US drops record number of bombs in Afghanistan in 2019
On Monday, Taliban claimed it downed CIA plane in restive Ghazni province
The U.S. forces stationed in Afghanistan dropped a record number of bombs in 2019, according to a recent data by the U.S. air forces.
The U.S. military conducted 2,434 airstrikes in the war-hit country to drop 7,423 bombs, marking a steady rise over 7,362 weapons released in 2018, the U.S. Air Forces Central Command (AFCENT) said in a report on Monday.
The airstrikes were carried out when the U.S. and Taliban engaged in rejuvenated yet fragile peace talks in the Qatari capital, Doha, last year.
On Monday, Taliban insurgents claimed to have brought down a CIA plane allegedly on a “spy mission.”
Zabihullah Mujahed, the Taliban spokesman, said in a statement, “All staff and passengers, including key officers of the CIA, have been killed,” posting on Twitter a video and pictures of a plane with apparent U.S. markings.
The U.S. Forces-Afghanistan (USFOR-A) later confirmed the incident and owned the plane.
Col. Sonny Leggett, a spokesman for USFOR-A, said in a statement that it was a U.S. Bombardier E-11A that crashed on Monday in Ghazni province.
“While the cause of crash is under investigation, there are no indications the crash was caused by enemy fire. We will provide additional information as it becomes available,” he tweeted.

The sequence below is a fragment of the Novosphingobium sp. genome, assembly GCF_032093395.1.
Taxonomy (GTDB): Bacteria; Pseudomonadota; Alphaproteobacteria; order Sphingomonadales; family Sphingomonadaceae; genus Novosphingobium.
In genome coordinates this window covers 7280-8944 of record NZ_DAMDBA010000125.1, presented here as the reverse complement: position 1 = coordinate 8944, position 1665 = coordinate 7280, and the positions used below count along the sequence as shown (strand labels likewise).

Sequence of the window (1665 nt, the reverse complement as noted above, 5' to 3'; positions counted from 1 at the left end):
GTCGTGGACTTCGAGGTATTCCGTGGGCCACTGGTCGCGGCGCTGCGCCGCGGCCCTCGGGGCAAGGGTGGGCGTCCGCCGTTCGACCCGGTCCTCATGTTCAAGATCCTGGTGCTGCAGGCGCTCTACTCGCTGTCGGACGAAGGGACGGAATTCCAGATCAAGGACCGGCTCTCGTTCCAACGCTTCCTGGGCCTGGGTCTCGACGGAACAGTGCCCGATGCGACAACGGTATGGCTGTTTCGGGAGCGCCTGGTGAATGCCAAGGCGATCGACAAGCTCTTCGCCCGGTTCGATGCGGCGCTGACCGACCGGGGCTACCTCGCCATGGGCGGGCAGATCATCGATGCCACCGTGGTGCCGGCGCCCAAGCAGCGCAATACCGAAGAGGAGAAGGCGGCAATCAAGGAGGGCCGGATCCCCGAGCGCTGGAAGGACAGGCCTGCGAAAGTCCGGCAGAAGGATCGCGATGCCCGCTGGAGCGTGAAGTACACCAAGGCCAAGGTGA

Leggett gave no information about casualties from the crash.
The confirmation followed earlier claims by Khaliq Dad Akbari, a member of the Ghazni Council, that a passenger plane had gone down close to the Taliban-controlled Deh Yak district at around 1:30 p.m. (0900GMT), but the country’s Civil Aviation Authority denied the reports.
If the Taliban’s claims are true, this would be at least the third plane or helicopter allegedly shot down by the insurgents in Afghanistan this month.
Last month, Afghanistan’s former spymaster, Rehmatullah Nabil, warned of dire consequences in Afghanistan if a peace deal is not reached before spring 2020.
In a series of tweets, he said if the US-Taliban peace deal is not finalized by this spring/summer, it will not be a surprise that the Taliban may be provided man-portable air-defense systems, which could be a game changer for them in the Afghan conflict.
In the late 1980s, it was the U.S. Stringer missiles supplied to the Afghan Mujahedeen that turned the tables on the then pro-Soviet regime in Kabul after repeated calls for a cease-fire were shrugged off by the anti-government forces.Anadolu Agency website contains only a portion of the news stories offered to subscribers in the AA News Broadcasting System (HAS), and in summarized form. Please contact us for subscription options.